Thoughts on Handling Under Power

The musings below were first posted as a message on the flphg list:
They were a more reasoned follow-up to my first post on the subject:

I originally had the entire text of the second message posted here.  Since then I have updated that with figures so that it is hopefully easier to understand.  It is now contained completely in a separate document:  FLPHGHandling.pdf (550 KB)

A brief summary: I make the case that thrust line is a significant part of the handling under power, and that many things a hang glider pilot is taught, like leading a turn with their feet, are counter-productive when flying with power.  I recommend reading the above pdf file for the complete story.  What follows here is a very condensed version consisting mainly of the figures with a small amount of explanation.  If something in the figures is not clear, I recommend reading the full version above.

Note: Some very good references for how hang gliders fly and factors affecting their handling, see the series of books by Dennis
Pagen (

Assumptions and Conventions

In the following I will use the convention that all forces are those acting on the glider. While it is pretty obvious that the Lift force acts upward, there has been some confusion about the direction of the Thrust force. My convention for thrust is that it acts on the glider in the FORWARD direction, as that is the direction of the force that the harness applies to the glider.

In order to avoid spending too much time trying to sort out "inside" and "outside" wings versus left and right turns, ALL TURNS WILL BE LEFT TURNS for the sake of this discussion. That way when "left" wing is used in one sentence and "inside" wing in the next one, it will be obvious that they are one and the same.

Yaw Stability

Hang gliders achieve directional (yaw) stability because of the swept wing design. If a glider is flying straight ahead, the air is meeting both wings at an angle (that angle being determined by the nose angle of the glider). If a bit of turbulence or something else causes one wing to get ahead of the other one, the airflow will be hitting the forward wing more directly, and it will also have a larger apparent frontal area (relative to the airflow). It will also have an increased apparent length which increases the effective moment arm of the drag forces on that side. The increased drag force on the forward wing (and reduced drag force/moment arm on the rearward wing) produce a yawing moment that turns the glider back towards being straight into the airflow.
Normal Unpowered Turn Stability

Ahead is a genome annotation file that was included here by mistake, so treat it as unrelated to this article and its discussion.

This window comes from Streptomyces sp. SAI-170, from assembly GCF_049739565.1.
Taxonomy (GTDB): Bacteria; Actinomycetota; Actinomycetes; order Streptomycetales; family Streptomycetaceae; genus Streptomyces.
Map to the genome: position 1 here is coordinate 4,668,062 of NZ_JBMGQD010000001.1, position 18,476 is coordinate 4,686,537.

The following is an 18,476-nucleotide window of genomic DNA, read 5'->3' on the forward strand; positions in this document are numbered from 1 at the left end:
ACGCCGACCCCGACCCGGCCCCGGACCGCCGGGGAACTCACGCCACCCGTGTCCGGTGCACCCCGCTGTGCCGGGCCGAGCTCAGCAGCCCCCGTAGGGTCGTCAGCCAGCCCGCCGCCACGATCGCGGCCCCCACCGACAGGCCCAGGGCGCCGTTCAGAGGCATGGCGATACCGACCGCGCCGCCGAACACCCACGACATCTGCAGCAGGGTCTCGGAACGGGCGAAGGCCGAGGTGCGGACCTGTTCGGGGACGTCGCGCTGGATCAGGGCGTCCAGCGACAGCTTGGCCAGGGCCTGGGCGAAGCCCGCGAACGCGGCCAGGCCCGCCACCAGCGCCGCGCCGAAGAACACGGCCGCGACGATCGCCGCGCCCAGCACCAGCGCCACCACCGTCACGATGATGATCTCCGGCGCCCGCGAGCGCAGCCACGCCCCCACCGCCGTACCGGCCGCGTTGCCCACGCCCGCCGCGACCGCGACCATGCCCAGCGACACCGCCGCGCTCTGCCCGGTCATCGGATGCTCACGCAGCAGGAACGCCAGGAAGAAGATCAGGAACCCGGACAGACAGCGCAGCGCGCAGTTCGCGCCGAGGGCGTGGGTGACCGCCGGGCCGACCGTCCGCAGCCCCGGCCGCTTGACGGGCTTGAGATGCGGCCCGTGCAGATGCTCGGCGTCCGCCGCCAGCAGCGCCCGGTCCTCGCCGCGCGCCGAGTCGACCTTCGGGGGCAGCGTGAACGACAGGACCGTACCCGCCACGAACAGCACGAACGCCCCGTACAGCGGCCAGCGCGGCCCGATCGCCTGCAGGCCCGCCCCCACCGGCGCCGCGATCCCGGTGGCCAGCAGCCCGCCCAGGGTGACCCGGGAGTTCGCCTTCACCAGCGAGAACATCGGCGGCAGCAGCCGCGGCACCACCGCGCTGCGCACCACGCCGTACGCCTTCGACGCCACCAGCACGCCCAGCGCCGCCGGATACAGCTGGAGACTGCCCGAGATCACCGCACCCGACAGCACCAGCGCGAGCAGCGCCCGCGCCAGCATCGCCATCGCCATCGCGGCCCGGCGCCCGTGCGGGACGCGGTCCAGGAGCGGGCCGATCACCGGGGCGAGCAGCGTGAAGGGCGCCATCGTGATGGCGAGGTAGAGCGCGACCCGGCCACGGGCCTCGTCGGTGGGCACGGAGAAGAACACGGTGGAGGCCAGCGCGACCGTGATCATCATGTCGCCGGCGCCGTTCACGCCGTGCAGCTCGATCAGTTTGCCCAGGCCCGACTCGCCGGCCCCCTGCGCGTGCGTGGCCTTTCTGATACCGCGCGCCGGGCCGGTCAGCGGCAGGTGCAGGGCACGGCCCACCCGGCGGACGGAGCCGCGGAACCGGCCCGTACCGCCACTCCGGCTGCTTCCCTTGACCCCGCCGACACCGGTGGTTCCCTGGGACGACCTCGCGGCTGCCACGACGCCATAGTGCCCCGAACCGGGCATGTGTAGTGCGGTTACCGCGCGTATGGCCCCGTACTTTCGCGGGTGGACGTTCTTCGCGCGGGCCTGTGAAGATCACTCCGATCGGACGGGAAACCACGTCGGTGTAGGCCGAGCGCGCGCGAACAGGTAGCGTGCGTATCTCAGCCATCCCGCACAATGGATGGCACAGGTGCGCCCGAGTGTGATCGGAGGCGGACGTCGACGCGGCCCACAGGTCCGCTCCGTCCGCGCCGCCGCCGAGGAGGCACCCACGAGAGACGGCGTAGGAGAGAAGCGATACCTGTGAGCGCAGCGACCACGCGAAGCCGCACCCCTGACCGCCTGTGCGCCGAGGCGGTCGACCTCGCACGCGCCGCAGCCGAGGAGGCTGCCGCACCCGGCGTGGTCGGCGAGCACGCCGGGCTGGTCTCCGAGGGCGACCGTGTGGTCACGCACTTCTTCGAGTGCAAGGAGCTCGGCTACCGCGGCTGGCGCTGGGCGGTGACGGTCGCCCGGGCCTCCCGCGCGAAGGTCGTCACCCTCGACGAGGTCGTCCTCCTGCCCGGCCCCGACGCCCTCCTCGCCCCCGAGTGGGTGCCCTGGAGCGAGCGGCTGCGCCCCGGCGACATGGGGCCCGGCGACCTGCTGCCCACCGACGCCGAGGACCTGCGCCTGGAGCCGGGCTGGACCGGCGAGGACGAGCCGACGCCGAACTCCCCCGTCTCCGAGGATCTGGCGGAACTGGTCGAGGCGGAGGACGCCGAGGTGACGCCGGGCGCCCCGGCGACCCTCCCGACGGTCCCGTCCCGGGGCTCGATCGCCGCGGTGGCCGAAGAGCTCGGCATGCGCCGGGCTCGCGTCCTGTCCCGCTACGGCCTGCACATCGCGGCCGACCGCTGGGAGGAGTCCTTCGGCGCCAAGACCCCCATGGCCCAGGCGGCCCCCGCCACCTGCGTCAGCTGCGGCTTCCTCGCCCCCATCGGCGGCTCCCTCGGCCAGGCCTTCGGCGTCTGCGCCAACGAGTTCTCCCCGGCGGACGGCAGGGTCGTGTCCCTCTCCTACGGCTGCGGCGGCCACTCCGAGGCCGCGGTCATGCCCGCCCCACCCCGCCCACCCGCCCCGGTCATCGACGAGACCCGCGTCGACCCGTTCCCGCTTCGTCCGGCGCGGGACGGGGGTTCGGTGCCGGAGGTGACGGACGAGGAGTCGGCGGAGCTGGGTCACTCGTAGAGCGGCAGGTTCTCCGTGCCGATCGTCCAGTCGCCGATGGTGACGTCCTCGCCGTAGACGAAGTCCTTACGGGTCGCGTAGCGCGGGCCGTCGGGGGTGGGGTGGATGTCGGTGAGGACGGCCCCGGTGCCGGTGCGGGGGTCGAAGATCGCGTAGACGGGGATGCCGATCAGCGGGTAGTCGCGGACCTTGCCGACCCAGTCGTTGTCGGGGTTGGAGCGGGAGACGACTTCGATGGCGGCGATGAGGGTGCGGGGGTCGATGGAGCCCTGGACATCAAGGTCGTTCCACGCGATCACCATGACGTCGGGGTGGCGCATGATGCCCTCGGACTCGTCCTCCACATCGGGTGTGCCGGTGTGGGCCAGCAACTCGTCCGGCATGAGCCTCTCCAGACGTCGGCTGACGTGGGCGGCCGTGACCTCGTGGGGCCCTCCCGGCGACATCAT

So far we have talked about yaw stability in straight-ahead flight, but how about that left turn? As we roll left the glider will start 'slipping' to the left as well. This is because the "lift" generated by an airfoil acts perpendicular to the wing - not necessarily "up". Thus the lift force is now acting up and to the left, while weight is still acting straight down. These unbalanced forces will cause the glider to move sideways (slip) to the left as well as continuing forward. This puts the left wing more directly into the airflow thus causing a yawing moment that slows the left wing and rotates it back. That is how our swept wing yaw stability comes into play to overcome the
adverse yaw effect from our roll motion.

Roll Instability

An unpowered aircraft inherently has a higher degree of roll stability than when flying with power. For this discussion we are talking about being in a constant turn, such as doing 360's. In our constant turn to the left our left/inside wing is moving through the air slower than the outside wing, thus we would expect it to have less lift. However, because we do not have any power, we must also be moving downward relative to the air we are in (even if that air is moving upwards, as in a thermal or ridge lift). Both wings will be moving downward at the same speed in a stable turn. Because the left wing is moving forward slower, this downwards motion causes it to  have a higher angle of attack than the right wing.

If we add these two things together we have the potential for very nice roll stability: the left wing is moving slower (less V) but has a larger angle of attack ('a') which increases CL(a). Putting both of those into the equation we see that it would not be hard to achieve a situation where these two effects exactly balance the higher V but  lower CL(a) of the right wing.
Gliding Turn Stability
Now we add power. To begin with, let's add just enough power that we are making our stable turn at constant altitude (air is not lifting or sinking). While the inside wing is still moving forward slower than the right wing, neither wing is moving downwards. Therefore the angle of attack is the same for both. The only thing in our lift equation that is different between the left and right wings is that V is smaller for the left wing. The right wing with the larger V will be generating more lift which creates a moment that wants to roll the glider ever more steeply.